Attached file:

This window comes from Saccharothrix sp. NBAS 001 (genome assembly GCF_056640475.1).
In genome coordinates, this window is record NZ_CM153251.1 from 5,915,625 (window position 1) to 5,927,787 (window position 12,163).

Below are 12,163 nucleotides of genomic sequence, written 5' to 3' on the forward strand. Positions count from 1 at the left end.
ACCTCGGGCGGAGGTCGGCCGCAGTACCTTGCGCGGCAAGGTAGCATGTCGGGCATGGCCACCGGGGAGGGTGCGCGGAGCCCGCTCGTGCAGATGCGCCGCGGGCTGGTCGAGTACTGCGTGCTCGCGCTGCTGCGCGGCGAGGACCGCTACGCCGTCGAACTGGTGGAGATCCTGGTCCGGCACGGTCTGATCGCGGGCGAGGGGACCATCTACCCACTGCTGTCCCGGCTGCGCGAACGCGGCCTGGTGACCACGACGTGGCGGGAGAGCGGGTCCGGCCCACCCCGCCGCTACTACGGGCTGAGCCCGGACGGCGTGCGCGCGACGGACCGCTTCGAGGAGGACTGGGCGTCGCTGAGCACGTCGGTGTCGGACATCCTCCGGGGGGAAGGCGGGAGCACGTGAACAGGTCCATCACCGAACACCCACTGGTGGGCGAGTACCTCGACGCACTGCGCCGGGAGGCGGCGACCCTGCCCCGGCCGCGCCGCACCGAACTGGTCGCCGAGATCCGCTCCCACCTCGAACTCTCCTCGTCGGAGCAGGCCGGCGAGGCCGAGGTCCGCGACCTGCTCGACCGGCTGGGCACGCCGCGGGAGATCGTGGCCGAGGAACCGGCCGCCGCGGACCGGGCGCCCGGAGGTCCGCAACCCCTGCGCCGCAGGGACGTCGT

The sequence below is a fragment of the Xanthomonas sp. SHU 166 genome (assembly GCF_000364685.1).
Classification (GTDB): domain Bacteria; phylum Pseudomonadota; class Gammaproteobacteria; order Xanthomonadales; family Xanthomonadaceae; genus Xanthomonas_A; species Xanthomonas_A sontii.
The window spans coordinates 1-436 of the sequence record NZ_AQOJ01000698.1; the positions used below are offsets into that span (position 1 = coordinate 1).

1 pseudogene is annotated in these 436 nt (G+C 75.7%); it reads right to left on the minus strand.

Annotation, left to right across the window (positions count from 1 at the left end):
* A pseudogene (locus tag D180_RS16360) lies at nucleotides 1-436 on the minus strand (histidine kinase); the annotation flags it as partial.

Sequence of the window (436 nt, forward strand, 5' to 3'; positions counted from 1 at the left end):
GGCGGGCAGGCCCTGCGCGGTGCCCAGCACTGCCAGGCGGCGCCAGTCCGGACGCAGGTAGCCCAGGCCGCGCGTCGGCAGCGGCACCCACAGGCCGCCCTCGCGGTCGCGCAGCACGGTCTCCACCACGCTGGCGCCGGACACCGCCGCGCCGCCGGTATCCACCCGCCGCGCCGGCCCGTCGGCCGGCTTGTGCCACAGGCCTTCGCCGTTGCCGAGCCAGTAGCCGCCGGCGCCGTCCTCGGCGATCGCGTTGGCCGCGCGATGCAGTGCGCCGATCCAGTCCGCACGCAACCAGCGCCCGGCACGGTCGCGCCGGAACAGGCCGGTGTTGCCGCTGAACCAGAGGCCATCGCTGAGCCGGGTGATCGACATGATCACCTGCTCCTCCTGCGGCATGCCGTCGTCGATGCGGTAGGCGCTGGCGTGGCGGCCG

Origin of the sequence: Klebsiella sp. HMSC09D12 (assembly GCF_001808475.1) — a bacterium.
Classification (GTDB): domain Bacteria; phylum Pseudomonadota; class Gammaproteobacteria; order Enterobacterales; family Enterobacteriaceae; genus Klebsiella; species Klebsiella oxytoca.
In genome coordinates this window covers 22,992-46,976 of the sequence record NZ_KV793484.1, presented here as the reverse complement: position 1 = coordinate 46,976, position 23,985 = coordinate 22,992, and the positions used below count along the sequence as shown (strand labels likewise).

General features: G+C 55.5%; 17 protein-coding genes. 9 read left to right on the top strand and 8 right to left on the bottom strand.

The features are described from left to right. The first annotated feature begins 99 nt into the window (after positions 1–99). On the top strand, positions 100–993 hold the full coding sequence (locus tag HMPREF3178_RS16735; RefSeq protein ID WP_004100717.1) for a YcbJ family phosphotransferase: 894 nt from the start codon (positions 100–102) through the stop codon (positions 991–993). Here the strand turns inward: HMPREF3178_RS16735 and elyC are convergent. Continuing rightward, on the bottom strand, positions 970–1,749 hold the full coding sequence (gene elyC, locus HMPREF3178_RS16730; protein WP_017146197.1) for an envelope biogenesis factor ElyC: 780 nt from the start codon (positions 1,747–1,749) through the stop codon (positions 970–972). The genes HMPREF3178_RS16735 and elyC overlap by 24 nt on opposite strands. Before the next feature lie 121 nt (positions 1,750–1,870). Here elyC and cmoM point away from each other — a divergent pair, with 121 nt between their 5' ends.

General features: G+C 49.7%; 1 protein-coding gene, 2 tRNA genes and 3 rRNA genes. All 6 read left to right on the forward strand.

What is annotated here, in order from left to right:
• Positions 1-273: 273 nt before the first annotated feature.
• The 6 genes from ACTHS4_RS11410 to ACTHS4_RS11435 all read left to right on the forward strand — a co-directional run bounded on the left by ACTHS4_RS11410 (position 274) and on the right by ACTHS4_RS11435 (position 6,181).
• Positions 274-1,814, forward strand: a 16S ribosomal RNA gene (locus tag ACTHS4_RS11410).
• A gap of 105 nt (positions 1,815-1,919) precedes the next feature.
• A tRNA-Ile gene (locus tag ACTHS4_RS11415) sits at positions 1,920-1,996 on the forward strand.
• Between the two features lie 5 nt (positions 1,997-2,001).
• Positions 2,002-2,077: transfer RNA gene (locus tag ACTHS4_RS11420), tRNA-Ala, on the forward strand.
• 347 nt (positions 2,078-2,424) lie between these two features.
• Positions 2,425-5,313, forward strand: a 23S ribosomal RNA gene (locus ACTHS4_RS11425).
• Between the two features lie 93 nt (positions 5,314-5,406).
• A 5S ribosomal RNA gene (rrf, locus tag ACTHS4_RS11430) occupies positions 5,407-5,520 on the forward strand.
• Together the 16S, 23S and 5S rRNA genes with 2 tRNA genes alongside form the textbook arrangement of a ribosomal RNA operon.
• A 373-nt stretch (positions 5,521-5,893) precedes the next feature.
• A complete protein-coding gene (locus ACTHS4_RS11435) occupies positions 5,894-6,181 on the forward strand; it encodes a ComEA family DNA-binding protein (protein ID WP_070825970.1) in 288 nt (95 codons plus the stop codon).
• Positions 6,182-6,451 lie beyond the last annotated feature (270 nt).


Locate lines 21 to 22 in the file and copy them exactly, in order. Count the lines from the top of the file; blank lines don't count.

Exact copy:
• The 6 genes from ACTHS4_RS11410 to ACTHS4_RS11435 all read left to right on the forward strand — a co-directional run bounded on the left by ACTHS4_RS11410 (position 274) and on the right by ACTHS4_RS11435 (position 6,181).
• Positions 274-1,814, forward strand: a 16S ribosomal RNA gene (locus tag ACTHS4_RS11410).